The world’s most innovative manufacturers have something in common, regardless of which industry they operate in: They value flexible product design tools. That’s why many of them use direct modeling in combination with parametric modeling. The approach helps their ideas evolve quickly from concept to final, detailed design.
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KTM Motorcycles is a well-known Austrian-based company that builds super-fast motorcycles and sports cars. All of the engineering of KTM’s products takes place in-house, because that’s the best way to ensure that everyone involved embraces the company’s “Ready to Race” philosophy.
It’s a philosophy that has worked well for KTM, which is the fastest-growing motorbike manufacturer in the world. The company is growing fast and continues to increase market share in key regions across the globe.
KTM credits the combined parametric and direct modeling capabilities in PTC solutions with helping it bring products to market 15% faster. But greater speed and efficiency are just two of the benefits of PTC solutions. They don’t stop there.
The ability to use direct modeling capabilities seamlessly in a parametric modeling environment helps KTM product designers manage late-stage design changes with ease—a critical capability to have when you’re working in a high energy, highly creative environment. It’s also important when older designs are reused and modified. PTC Creo flexible modeling makes it easier for the KTM team to move forward when a new engineer is brought into the development process mid-stream, because that designer does not have to spend a great deal of time focusing on the original design intent.
By using flexible modeling, engineers can select and edit a range of geometry and features without compromising the intent of the original design.
“With PTC Creo, everyone can take existing designs and make modifications to improve performance,” says Olaf Seger, a company designer at KTM. “New designers can leverage existing parts [from previous generations of bikes], even when the original designer is unavailable.”
Watch this video to learn more about how KTM Motorcycles takes its designs to new heights with PTC Creo:
Specialized Bicycle Components
Specialized Bicycle Components is one of the most popular developers of competition and recreational bicycles in the United States. The company’s bikes are fast, strong, and light and feature advanced suspension systems that evolve every year.
To stay competitive, the company added direct modeling when it adopted PTC Creo.
Specialized engineers work so closely with suppliers, that they often modify the suppliers’ 3D CAD data. With direct modeling, they don’t have to worry about which CAD system the model was originally created in.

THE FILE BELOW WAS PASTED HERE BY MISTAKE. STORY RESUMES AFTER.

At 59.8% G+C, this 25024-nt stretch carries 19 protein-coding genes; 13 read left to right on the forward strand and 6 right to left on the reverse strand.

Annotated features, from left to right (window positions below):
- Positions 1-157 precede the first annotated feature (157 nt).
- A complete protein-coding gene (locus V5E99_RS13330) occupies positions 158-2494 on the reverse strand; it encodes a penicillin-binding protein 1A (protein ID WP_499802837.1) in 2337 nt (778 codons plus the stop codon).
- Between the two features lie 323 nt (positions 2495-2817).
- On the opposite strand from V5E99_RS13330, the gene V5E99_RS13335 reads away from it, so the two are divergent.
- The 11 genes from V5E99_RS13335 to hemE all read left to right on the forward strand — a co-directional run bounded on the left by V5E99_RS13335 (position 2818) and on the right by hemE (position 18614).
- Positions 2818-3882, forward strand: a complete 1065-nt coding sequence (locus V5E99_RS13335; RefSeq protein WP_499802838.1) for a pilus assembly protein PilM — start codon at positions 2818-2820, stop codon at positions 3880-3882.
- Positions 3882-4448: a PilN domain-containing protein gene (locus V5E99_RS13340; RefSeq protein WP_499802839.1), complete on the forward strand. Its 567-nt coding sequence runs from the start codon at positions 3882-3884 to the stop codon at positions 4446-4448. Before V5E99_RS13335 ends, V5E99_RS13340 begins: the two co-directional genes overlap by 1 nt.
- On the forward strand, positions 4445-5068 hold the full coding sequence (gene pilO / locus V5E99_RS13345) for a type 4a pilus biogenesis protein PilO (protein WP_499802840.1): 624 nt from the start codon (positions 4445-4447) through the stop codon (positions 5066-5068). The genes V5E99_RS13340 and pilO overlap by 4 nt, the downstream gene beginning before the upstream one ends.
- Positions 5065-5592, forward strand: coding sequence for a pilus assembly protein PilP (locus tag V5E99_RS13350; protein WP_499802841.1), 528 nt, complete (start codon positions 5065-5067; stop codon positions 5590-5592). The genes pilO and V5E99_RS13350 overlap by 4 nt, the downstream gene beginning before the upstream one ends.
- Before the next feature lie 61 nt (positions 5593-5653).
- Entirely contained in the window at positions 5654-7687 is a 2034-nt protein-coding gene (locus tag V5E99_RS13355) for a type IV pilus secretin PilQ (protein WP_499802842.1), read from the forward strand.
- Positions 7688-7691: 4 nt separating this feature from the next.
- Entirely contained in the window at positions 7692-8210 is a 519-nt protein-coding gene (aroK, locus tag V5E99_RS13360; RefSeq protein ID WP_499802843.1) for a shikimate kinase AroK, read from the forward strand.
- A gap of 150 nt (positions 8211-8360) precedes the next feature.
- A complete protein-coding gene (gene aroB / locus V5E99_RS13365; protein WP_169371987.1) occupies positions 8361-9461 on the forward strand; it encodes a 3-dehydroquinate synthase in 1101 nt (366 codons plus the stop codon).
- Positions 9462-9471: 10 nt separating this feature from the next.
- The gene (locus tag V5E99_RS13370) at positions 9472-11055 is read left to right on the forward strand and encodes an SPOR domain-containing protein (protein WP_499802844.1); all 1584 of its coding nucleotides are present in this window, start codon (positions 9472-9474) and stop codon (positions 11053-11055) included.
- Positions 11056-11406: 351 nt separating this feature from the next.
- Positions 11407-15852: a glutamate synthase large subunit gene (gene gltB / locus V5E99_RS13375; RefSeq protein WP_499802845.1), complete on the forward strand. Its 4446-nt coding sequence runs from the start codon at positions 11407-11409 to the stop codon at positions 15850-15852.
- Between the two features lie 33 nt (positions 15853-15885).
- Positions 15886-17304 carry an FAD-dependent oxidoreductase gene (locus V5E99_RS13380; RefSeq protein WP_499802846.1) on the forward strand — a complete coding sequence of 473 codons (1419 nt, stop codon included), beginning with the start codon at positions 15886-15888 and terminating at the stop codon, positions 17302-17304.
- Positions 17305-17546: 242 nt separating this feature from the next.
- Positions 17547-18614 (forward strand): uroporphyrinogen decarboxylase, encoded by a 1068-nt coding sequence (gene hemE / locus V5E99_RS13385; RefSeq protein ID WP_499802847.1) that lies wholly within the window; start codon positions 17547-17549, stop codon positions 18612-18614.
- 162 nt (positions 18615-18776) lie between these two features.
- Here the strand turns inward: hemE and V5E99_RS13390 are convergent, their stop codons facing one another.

“Because I don’t have to be concerned with file types or which supplier component is in which format, I get the overall bike developed much faster than before,” says Robb Jankura, a mountain bike engineering manager at Specialized and a PTC Creo power user.
With PTC Creo, the team can do more and more in less time. Watch this video to learn how Specialized creates two-wheeled masterpieces with PTC Creo:
German heavy equipment manufacturer Liebherr has history of building some of the biggest and most powerful construction equipment in the world. In fact, the company got famous for building the world’s tallest and strongest mobile crane.
The crane—known as the Liebherr LTM 11200-9.1—helps construction companies mount equipment like 90-ton turbines and rotor blades that are 50 meters in diameter.
The crane’s creators had to contend with all sorts of challenges, from balancing the forward and rearward movements to meeting requirements for forward and rear-axle steering, to ensuring the total weight of the crane did not violate transportation regulations.
Addressing those challenges meant exploring design alternatives and making frequent changes during the design process. That’s where PTC Creo direct modeling technology came in.
With PTC Creo, the team at Liebherr can re-use and re-design parts from previous design projects. They’re also better equipped to address unforeseeable design changes to help reduce weight and optimize the torsion of the telescopic cranes.
Watch this video to see how Liebherr constructed the world’s tallest crawler crane: